Critical response[edit]

Filmset of tavern Zum Goldener Handschuh

At the 69th Berlin International Film Festival, The Golden Glove received mostly negative reviews from critics.[6][7] Most German critics described it as a failed or inadequate attempt to adapt the novel and criticized Akin for making a nauseating horror film out of Strunk's artistic presentation of the events.[8][9] On review aggregator Rotten Tomatoes, The Golden Glove holds an approval rating of 54% based on 35 reviews, with an average rating of 5.6/10. Its consensus reads, "Grim to a fault, The Golden Glove embarks on a well-crafted but deeply unsavory descent into the depraved mind and rank brutality of a serial killer."[10] On Metacritic, the film has a weighted average score of 38 out of 100, based on 15 critics, indicating "generally unfavorable reviews."[11]

The Guardian's Peter Bradshaw awarded the film two out of five stars, while commending Dassler's performance and technical accomplishments, he criticized the film for its realistic and brutal violence, and felt it was a pointless recreation of the events it depicts.[12] David Ehrlich of Indiewire gave it a D and called it "disgusting" and "one of the most vile serial killer movies ever made."[13] Pat Brown of Slant Magazine called the film "ugly" and "hollow," feeling that the film was "mostly an excuse to stage some unsettling murder scenes in the grimy underbelly of Hamburg."[14] Carlos Aguilar of The Los Angeles Times echoed this sentiment, stating that Akin pushed the film's repulsiveness to its limits, depicting little psychological substance.[15] Ben Sachs from The Chicago Reader called it "virtually unwatchable," panning the film's soundtrack, imagery, and brutal violence.[16] The Austin Chronicle's Richard Whittaker rated the film two and a half out of a possible five stars, noting that the film's brutality, self-awareness, and director Akin's adherence the facts of the case made the film "desperately grueling." Even so, Whittaker praised Dassler's performance and the film's effective depiction of 1970s Hamburg.[17]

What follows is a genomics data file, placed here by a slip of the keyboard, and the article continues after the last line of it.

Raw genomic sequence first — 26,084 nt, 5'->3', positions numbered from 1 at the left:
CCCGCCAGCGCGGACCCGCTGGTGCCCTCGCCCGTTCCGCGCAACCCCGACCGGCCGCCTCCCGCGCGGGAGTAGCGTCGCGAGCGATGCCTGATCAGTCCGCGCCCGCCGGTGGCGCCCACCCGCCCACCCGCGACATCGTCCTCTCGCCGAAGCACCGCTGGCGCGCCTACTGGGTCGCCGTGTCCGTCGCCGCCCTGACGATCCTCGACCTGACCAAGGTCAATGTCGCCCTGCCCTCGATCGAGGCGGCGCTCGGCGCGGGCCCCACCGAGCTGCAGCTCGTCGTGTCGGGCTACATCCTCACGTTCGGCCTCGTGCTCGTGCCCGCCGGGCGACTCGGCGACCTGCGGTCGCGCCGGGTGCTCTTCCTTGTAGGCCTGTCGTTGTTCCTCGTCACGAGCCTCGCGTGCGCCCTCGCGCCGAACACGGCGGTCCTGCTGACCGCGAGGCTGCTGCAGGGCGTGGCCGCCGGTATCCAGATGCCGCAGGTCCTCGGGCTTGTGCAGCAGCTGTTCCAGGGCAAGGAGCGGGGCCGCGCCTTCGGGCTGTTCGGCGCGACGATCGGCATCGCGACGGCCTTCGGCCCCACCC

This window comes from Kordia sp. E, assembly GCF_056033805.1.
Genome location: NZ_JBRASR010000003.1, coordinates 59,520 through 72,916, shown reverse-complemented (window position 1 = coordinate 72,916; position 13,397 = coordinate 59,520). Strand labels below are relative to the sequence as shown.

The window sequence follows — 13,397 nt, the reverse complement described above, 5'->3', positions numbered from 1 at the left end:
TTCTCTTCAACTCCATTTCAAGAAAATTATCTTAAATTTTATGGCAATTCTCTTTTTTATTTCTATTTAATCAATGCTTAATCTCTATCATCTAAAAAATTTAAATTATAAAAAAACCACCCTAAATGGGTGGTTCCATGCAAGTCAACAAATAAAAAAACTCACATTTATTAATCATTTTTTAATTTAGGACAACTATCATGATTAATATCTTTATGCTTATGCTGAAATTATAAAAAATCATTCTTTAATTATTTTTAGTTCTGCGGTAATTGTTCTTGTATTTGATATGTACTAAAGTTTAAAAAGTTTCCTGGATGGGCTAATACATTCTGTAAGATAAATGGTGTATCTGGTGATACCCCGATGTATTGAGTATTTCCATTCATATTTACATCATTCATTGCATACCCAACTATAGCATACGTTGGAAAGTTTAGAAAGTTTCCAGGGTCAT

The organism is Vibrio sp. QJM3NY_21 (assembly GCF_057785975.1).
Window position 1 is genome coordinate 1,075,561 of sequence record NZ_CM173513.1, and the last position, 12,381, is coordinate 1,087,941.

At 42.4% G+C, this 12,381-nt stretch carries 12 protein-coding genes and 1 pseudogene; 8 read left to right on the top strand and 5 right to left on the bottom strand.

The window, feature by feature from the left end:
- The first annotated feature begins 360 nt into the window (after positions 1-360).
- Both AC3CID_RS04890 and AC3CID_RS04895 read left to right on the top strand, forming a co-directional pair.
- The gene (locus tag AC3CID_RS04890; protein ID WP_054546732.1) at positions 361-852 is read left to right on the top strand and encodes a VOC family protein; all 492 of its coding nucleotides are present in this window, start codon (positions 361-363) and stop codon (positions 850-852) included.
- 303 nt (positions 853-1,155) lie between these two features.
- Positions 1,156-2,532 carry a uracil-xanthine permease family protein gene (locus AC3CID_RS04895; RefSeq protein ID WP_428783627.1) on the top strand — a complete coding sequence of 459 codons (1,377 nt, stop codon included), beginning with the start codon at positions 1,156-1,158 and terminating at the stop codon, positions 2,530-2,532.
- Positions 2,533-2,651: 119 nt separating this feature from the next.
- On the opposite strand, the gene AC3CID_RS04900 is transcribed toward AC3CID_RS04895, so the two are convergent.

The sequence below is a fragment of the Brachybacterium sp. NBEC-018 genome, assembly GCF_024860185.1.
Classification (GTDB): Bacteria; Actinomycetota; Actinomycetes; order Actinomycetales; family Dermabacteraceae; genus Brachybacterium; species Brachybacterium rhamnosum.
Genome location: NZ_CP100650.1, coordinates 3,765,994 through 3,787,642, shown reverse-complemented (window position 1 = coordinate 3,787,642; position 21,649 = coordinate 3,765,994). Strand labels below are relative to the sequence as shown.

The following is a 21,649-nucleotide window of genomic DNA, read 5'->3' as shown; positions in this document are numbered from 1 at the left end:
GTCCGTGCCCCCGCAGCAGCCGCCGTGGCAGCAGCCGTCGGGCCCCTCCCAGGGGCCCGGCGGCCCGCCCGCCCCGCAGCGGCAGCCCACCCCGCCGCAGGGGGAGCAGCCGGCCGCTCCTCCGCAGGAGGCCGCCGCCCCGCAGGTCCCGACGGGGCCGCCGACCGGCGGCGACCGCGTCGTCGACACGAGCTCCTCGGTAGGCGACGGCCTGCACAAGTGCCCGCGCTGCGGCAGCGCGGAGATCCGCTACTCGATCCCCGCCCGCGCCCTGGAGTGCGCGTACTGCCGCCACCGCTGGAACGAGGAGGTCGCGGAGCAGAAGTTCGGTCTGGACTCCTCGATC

Conversely, Spleeny Dotson of Starburst Magazine gave it six out of ten stars, commending the film for effectively capturing "the bleak hopelessness of the seamy side of the 1970s," as well as the makeup design and Dassler's performance. Dotson however, criticized the film's brutal violence as "repetitive and predictable" as well as its failure to explain the reason behind Honka's killings.[18] Bloody Disgusting's Meagan Navarro rated it a score of four and a half out of five, calling it "a marvel of technical filmmaking," praising the film for its editing, production design, makeup effects and Akin's direction.[19]